It is not hard for me to think of food memories, possibly because as a kid I hardly stopped eating. My father used to say I had a hollow leg – I could eat like a horse and I just kept growing taller and eating more. I remember him saying that maybe if he put bricks on my head that would slow things down and it seemed that might be the only remedy. I could have new pants in the spring and be watching for the flood before summer was over!
I don’t want you to get the idea that all we did was eat though… after Sunday breakfast I remember the whole family sometimes having some goofy family time. Music was often playing and it wasn’t just hippie tunes, either.
I have great visions of all four of us marching through the house to the tune of “The Sorcerer’s Apprentice” (just like the brooms Mickey Mouse tried to control). My father would lead my mom, my brother and me around from room to room like a parade marshal, even going up and over the beds!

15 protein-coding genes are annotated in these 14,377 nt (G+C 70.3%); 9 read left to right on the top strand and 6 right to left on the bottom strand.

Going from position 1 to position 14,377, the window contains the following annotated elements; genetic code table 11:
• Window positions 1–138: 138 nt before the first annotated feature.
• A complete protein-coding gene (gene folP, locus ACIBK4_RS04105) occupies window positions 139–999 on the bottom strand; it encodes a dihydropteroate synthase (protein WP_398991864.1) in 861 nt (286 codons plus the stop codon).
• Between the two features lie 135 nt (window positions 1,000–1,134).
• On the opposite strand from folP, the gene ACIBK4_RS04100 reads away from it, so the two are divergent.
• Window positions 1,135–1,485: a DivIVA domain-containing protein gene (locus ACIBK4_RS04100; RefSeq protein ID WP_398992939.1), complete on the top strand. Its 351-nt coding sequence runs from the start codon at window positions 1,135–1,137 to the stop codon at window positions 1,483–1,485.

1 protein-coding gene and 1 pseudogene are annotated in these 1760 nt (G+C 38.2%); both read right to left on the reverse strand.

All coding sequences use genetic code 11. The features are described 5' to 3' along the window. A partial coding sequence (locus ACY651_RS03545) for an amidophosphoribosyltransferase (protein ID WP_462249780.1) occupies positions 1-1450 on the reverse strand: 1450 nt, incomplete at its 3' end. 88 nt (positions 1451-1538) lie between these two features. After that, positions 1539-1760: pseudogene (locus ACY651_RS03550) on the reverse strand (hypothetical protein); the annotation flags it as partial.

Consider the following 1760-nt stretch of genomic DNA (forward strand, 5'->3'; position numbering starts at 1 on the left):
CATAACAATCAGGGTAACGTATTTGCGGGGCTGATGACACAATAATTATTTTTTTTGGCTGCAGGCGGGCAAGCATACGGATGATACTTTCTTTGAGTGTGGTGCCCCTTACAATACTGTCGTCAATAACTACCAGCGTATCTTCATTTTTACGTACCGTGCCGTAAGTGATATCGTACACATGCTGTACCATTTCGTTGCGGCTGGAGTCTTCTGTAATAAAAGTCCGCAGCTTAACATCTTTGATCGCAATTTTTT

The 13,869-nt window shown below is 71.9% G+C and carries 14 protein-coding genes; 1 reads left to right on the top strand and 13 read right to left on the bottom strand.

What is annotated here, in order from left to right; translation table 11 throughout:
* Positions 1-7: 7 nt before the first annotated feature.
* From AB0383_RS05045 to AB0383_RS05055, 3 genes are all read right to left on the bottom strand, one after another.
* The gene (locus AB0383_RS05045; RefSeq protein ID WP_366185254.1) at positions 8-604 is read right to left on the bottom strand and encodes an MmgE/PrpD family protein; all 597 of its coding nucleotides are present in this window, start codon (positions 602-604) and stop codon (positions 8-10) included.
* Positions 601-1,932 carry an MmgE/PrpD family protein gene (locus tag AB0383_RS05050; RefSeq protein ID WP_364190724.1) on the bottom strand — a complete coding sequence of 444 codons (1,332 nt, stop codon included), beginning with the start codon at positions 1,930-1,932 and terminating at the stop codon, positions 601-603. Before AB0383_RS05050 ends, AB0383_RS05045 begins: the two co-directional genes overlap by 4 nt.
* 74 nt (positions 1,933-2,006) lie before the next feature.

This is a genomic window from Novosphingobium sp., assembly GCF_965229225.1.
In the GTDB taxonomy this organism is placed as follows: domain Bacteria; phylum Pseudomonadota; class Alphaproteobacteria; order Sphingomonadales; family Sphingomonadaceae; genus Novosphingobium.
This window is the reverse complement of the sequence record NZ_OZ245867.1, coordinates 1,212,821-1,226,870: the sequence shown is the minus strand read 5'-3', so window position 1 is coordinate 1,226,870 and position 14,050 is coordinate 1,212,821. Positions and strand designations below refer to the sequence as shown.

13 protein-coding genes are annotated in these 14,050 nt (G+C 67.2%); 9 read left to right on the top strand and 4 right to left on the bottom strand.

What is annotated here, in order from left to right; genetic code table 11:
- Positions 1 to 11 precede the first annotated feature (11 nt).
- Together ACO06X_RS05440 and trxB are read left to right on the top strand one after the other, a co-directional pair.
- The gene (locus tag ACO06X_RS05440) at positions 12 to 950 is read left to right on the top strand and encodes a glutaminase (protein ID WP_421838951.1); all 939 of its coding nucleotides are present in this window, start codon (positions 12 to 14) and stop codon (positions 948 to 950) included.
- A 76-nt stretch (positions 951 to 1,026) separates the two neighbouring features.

These are favourite memories of mine because they make me smile and that in itself makes me proud. I think it is a great testament to the way I was raised that I can look back and say I had such a great time.
My Dad will not be around much longer and that makes me sad. But you know what? Every time I eat a fried egg sandwich I will remember the early mornings he got up to make me one before basketball practice. Eating peanuts in the shell will always remind me of being little and sharing some of Daddy’s treat as he sat watching a bit of TV, with a paper bag on the floor to catch the shells.